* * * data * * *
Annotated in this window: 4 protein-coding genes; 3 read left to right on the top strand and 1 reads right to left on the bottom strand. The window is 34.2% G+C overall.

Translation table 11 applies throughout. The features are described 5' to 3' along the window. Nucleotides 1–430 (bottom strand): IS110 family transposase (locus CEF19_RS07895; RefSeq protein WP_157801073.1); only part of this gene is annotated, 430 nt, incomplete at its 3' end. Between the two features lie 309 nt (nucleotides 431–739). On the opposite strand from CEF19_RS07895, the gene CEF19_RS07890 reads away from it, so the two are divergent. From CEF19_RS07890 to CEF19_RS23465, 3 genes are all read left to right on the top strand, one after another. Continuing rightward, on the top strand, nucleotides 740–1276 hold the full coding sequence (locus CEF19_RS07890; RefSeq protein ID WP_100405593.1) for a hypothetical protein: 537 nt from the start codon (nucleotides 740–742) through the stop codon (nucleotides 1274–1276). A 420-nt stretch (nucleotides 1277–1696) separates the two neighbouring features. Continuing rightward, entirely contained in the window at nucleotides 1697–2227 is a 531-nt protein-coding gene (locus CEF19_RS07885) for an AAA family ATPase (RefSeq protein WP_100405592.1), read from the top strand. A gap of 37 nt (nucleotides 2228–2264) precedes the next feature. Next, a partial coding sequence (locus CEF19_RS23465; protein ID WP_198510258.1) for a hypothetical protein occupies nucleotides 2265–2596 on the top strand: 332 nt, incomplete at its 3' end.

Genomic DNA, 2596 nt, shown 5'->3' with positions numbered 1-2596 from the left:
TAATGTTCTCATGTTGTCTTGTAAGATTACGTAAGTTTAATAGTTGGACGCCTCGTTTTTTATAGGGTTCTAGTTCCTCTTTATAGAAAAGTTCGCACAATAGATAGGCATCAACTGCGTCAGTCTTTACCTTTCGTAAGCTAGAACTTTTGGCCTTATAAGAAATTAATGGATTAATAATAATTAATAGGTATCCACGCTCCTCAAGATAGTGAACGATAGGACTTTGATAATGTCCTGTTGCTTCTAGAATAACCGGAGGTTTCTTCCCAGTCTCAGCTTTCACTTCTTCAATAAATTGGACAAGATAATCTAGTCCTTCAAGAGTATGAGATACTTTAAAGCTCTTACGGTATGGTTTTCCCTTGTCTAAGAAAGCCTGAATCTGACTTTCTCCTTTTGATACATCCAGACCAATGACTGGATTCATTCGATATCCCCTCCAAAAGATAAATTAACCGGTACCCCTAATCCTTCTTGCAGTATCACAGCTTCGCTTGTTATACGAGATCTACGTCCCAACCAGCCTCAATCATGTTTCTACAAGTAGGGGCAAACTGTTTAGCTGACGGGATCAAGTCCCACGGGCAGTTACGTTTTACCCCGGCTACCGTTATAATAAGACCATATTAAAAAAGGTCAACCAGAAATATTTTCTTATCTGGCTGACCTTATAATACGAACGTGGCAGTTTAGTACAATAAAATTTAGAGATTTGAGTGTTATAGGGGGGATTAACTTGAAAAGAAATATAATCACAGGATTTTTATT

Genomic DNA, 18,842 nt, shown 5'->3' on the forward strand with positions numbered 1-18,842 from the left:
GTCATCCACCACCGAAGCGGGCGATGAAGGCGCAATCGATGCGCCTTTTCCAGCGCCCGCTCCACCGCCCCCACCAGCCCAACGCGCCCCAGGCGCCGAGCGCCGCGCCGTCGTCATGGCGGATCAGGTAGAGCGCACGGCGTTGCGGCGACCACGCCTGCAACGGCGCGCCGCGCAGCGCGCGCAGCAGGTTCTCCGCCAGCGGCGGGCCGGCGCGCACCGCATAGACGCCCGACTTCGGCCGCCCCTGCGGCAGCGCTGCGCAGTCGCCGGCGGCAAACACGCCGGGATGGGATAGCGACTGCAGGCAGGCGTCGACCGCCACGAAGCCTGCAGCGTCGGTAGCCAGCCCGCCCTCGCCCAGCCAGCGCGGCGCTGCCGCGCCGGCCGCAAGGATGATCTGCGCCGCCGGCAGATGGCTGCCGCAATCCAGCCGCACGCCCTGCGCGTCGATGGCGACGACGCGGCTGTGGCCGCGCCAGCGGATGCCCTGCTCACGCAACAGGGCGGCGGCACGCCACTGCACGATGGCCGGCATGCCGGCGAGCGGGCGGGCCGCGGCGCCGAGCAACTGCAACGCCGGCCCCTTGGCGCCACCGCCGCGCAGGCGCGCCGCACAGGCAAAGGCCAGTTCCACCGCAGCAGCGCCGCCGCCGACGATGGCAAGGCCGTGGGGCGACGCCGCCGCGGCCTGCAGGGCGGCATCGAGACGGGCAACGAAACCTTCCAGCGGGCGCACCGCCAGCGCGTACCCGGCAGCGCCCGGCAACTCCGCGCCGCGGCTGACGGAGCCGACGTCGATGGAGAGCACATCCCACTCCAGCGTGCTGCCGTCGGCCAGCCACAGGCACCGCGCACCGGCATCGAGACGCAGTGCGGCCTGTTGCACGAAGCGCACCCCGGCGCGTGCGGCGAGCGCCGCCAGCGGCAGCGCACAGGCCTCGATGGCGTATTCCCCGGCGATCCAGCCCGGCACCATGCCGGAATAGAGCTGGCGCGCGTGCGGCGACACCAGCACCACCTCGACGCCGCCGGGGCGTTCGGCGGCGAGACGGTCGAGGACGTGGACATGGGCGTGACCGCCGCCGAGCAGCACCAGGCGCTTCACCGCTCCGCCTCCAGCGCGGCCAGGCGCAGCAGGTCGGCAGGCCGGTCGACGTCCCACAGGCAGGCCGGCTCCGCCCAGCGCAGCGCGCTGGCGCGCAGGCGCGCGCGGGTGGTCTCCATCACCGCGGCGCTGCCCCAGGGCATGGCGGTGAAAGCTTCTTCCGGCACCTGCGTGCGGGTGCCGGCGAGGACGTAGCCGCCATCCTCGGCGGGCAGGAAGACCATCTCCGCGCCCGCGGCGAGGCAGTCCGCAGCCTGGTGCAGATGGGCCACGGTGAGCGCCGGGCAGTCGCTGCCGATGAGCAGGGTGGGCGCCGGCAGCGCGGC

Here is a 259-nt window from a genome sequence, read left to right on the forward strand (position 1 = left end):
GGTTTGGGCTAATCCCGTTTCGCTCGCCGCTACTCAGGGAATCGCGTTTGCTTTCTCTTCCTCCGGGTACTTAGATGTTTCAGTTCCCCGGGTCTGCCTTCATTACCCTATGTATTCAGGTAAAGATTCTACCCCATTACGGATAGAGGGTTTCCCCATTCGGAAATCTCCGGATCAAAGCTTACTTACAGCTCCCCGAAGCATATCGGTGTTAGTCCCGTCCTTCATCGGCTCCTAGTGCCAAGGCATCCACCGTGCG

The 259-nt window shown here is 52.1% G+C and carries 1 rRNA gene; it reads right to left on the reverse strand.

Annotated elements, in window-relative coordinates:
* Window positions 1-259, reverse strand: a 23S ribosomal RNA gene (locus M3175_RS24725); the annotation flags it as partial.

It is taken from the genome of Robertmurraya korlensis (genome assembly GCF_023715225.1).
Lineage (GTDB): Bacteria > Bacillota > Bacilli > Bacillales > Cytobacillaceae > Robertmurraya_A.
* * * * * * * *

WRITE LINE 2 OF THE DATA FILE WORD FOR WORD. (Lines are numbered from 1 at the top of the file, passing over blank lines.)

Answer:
Translation table 11 applies throughout. The features are described 5' to 3' along the window. Nucleotides 1–430 (bottom strand): IS110 family transposase (locus CEF19_RS07895; RefSeq protein WP_157801073.1); only part of this gene is annotated, 430 nt, incomplete at its 3' end. Between the two features lie 309 nt (nucleotides 431–739). On the opposite strand from CEF19_RS07895, the gene CEF19_RS07890 reads away from it, so the two are divergent. From CEF19_RS07890 to CEF19_RS23465, 3 genes are all read left to right on the top strand, one after another. Continuing rightward, on the top strand, nucleotides 740–1276 hold the full coding sequence (locus CEF19_RS07890; RefSeq protein ID WP_100405593.1) for a hypothetical protein: 537 nt from the start codon (nucleotides 740–742) through the stop codon (nucleotides 1274–1276). A 420-nt stretch (nucleotides 1277–1696) separates the two neighbouring features. Continuing rightward, entirely contained in the window at nucleotides 1697–2227 is a 531-nt protein-coding gene (locus CEF19_RS07885) for an AAA family ATPase (RefSeq protein WP_100405592.1), read from the top strand. A gap of 37 nt (nucleotides 2228–2264) precedes the next feature. Next, a partial coding sequence (locus CEF19_RS23465; protein ID WP_198510258.1) for a hypothetical protein occupies nucleotides 2265–2596 on the top strand: 332 nt, incomplete at its 3' end.